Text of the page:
by Jane Rawson
The hurricane lantern was flickering more than usual. She checked the gas line but everything seemed fine. Oh blimey, she thought, not the mantle. Last time she’d had to ransack the outdoor shop in town it had been a two-day round trip. ‘Don’t be the mantle, don’t be the mantle…’ At least it wasn’t getting worse. She picked up her pen.
Cox’s Bazaar – sometimes spelled ‘Bazar’ – was named by the British during the time Bangladesh was part of India and under colonial rule. It is often described as the world’s longest sea beach, though some geographers maintain it is outstripped by Australia’s 90 Mile Beach and others in South America.
A few more deliciously factual snippets like this and she could pop herself into bed for the night.
Hailing from Hull, the Housemartins sprang to fame covering a 1960s Motown hit, Caravan of Love. The song’s delightful harmonies and up-beat sentiments made it a sure-fire hit for the summer of 1984. By the end of the 1980s the band had fallen into obscurity and went their separate ways. The band’s rhythm guitarist went on to invent the iPod as a technician at Apple, but never received payment.
She leant back on her chair and stretched her spine, remembered when she’d seen the first of them. He’d been tearing pages from one of the library’s books, cramming them into his mouth, and before she’d even really registered what was going on, before she had time to intervene, the library was full of the things. They’d devoured the lot: 000 General works, computer science and information to 999 Extraterrestrial worlds. She’d fled with one armful of novels, ELIO to EMER: it was all she could save.
She checked the water filter – still plenty in there – poured herself a mug and stepped outside to brush her teeth. Night times were quiet, just the ticket for a walk on the grass, have a look at the stars. She didn’t get out much during the day anymore, so it was nice to stretch the old legs a bit. She spat, rinsed, then drank the couple of mouthfuls of water left in the bottom of the mug. She pulled her coat tighter, popped the empty mug by the door and made her way down the hill to the gate.
One of the goats had nibbled yesterday’s factoids. She pulled the tooth-marked sheet off the fence post, held it up to the moonlight. It was alright. It’d do. She reattached it – it should still be enough to satisfy the things if they came hunting. Anything would keep them quiet, she’d learned, as long as it was print on paper. An iPad wouldn’t do. She’d seen Ken try to feed one an iPad during those last desperate days and the thing hadn’t been satisfied at all. Cracked his skull open as fast as blinking, ate every last bit of his brain.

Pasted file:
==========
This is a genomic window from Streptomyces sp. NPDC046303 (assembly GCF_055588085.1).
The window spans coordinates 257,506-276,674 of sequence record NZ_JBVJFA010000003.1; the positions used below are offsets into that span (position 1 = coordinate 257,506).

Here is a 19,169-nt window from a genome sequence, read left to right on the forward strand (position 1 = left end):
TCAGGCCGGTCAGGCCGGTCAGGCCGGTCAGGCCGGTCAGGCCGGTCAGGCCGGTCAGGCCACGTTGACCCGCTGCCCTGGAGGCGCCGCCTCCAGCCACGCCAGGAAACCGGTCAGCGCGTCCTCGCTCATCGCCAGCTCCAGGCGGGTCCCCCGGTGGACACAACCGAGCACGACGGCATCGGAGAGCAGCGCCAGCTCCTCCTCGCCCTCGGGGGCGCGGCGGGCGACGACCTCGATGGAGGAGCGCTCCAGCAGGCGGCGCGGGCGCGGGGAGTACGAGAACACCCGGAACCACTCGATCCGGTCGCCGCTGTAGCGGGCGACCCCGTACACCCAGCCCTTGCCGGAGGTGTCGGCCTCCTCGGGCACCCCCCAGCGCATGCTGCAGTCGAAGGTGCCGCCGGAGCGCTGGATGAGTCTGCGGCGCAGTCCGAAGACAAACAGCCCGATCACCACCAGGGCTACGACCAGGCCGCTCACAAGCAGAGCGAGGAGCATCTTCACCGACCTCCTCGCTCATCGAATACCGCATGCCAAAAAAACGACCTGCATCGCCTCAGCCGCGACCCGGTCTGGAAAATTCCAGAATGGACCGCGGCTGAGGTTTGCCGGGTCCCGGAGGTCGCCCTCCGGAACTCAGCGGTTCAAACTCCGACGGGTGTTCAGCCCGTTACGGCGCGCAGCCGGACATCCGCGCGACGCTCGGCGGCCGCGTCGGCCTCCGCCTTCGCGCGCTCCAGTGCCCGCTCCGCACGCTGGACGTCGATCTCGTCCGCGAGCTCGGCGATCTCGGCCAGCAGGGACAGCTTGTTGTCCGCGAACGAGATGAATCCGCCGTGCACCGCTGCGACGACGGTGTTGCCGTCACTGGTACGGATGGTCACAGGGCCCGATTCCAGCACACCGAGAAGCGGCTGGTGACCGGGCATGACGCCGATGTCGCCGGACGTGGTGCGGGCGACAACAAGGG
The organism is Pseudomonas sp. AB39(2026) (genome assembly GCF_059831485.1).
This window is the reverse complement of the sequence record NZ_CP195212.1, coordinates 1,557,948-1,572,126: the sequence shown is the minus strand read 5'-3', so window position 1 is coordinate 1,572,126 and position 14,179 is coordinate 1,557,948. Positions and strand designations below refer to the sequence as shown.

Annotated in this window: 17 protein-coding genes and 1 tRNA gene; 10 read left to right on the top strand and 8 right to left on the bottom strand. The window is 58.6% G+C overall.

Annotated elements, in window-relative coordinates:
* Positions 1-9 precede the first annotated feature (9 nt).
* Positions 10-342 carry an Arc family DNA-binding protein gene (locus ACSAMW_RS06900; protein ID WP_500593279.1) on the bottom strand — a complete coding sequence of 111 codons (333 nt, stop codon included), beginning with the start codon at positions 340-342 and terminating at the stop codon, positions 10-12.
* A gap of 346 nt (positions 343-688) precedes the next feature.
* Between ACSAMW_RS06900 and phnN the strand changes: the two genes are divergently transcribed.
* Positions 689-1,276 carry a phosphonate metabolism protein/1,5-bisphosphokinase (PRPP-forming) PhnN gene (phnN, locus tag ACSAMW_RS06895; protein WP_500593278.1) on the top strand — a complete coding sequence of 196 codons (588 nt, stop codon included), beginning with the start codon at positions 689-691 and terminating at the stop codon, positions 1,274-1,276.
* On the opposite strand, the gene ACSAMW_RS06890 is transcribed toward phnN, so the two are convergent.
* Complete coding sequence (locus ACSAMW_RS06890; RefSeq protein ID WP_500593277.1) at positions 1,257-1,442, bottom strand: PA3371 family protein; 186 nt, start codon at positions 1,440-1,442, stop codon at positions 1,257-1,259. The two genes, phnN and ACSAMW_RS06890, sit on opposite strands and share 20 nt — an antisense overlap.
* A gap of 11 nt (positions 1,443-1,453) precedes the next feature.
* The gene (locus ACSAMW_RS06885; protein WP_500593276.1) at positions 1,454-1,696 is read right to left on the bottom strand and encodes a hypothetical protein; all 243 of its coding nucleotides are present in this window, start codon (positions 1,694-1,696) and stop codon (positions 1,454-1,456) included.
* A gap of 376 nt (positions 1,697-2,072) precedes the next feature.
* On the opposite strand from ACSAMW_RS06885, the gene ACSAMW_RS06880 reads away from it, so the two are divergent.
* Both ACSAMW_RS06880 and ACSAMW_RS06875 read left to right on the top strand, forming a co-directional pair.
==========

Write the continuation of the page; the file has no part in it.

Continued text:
‘Alright then. Alright. Let’s get this sorted out shall we?’ She walked the boundary, pegging pages to the fence every few metres until she could see the main road, then walked back to her shed and shut herself in. She’d found the stone shed, tucked in a hollow behind a little copse of trees, three months after she’d had to leave town. It was perfect. Just one door, easily barred. No windows. It would have been a touch dark and grim, but whoever built it had installed a lovely skylight that made the snug interior quite merry when the sun was out. Sometimes she lay on her back on the floor and watched clouds race by. Really, it was all she did.
She woke to the sun in her eyes and the unmistakeable sound of shuffling and groaning down by the gate. She pulled out the periscope and looked through the skylight. Her factoids were untouched, her shed was surrounded. They hadn’t liked the food she’d left.
She’d known, of course, this day would come. Still, she cried a little as she tore out the final page from her very last book and slid it under the door, as she listened to the wet sound of it being swallowed. The second-last page, the third-last and more all went into their hungry mouths. Seven hours later, when the sun set and the things shuffled off to sleep, 150 pages were gone.
Nothing mattered to them but devouring information. They never gave up. They never died and, anyway, she wasn’t the type to kill a thing. Once this book was gone, the only ideas left would be in her brain. She’d seen what happened to Ken. So she checked the door was properly shut, the gap underneath blocked with an old shirt, and she opened the gas canister wide and curled up with what was left of a good book.
Jane Rawson is the author of a novel, a novella and a non-fiction book about climate change. Find her at http://janebryonyrawson.wordpress.com or on twitter as @frippet.